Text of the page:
The second application comes from law. Suppose you fall out the window of your 20th story condo. On the way down, you catch hold of horizontal flagpole on the 19th floor. You could swing over and break through a window of someone else’s condo, or you could let go and plummet to your death. Which do you choose? And more importantly, how should the law treat your action? I think the answers are clear: you should break into the condo, and the law should require you to pay compensation for the broken window (and any other damage that results). But I’ve actually heard deontological libertarians argue that you should respect the 19th floor condo owner’s property rights come what may. Fortunately, the actual law is on my side: cases like these are called “necessity cases,” and they are indeed treated with a liability rule (which requires compensation for damage) instead of a property rule (which punishes with the intent of preventing violations in the first place). Those who insist on the property rule in this case are clinging to a lexicographic preference that places first priority on respecting material property rights, and second priority on… well, everything else.
The third application comes from political economy. Should libertarians favor a minimal state or anarchy? Some deontological anarchists (I exempt consequentialist anarchists like David Friedman from my criticism) oppose the minimal state because any taxation is theft, any exclusion of competing protection services is coercion, etc. This position commits them to supporting anarchy regardless of what consequences may occur, including consequences that impinge severely on individual rights the anarchists themselves hold dear. For instance, what if anarchy resulted not in the nicely balanced and competing protection agencies that anarchist libertarians imagine, but instead in a Hobbesian state of war? (Some anarchists dispute that prediction. That’s a perfectly good consequentialist argument, but not the issue here. My argument is directed at the deontological position.) Even if it is shown that anarchy leads to a much larger overall amount and severity of rights violations than a government, deontological anarchists must oppose the creation of a government because it legitimizes some of those violations. In essence, they adopt a lexicographic ordering that places first priority on minimizing legitimized rights violations, while placing second priority on all other rights violations.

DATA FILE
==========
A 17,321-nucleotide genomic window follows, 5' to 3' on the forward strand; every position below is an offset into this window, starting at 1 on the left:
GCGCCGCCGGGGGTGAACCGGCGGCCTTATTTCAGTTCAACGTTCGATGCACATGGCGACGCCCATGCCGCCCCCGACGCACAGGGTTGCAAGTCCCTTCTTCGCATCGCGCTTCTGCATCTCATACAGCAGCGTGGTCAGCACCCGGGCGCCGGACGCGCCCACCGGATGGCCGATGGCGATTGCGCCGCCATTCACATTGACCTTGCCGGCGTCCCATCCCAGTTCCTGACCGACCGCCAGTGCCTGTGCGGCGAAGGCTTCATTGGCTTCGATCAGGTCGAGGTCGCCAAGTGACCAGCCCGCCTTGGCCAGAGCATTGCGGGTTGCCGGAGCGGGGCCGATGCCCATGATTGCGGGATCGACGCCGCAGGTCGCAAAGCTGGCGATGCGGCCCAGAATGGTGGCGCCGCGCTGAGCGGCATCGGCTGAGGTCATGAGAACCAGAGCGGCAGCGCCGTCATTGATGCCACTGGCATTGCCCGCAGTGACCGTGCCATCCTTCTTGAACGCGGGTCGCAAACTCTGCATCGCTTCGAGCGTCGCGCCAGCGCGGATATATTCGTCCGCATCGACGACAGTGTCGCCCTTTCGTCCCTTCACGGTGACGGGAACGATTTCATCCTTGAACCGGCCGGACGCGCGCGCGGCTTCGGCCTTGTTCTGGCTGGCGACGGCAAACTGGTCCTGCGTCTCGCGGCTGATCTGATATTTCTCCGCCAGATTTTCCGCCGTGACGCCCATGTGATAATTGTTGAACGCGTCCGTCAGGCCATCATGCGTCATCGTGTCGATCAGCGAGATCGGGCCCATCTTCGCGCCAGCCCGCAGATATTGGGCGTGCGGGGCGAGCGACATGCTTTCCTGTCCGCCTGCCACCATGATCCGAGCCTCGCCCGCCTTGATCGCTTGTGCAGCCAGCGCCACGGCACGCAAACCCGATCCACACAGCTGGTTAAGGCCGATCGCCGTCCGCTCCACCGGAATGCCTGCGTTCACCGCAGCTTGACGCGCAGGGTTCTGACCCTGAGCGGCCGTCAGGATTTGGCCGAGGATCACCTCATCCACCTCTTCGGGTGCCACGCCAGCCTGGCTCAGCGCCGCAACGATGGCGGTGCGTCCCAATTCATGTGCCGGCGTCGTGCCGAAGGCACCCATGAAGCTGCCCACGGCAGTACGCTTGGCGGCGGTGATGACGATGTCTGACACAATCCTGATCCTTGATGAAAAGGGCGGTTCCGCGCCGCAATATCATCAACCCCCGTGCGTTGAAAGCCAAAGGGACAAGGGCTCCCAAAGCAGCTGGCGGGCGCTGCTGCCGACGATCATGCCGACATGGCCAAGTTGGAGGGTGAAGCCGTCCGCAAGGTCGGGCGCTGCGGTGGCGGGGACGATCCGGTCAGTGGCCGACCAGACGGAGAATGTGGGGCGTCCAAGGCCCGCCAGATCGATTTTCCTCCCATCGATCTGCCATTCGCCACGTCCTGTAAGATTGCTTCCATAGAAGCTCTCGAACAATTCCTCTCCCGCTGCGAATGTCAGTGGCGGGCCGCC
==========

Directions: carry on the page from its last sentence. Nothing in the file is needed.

I don’t wish to imply that treating rights as side constraints on human action is a silly idea. Most of the time, rights are an eminently practical and just way to characterize our obligations to each other. Performing a quick cost-benefit analysis in every moral, legal, or political situation would be a prescription for disaster (in cost-benefit terms!). Nonetheless, rights are not ideal for dealing with lifeboat situations. Our choices in tough situations should not be invariant to the trade-offs involved, especially when the trade-offs are steep.
1 “Ethics and Efficiency in Property Rights Systems,” in Mario Rizzo, ed., Time, Uncertainty, and Disequilibrium, Lexington Books (1979), 97-116.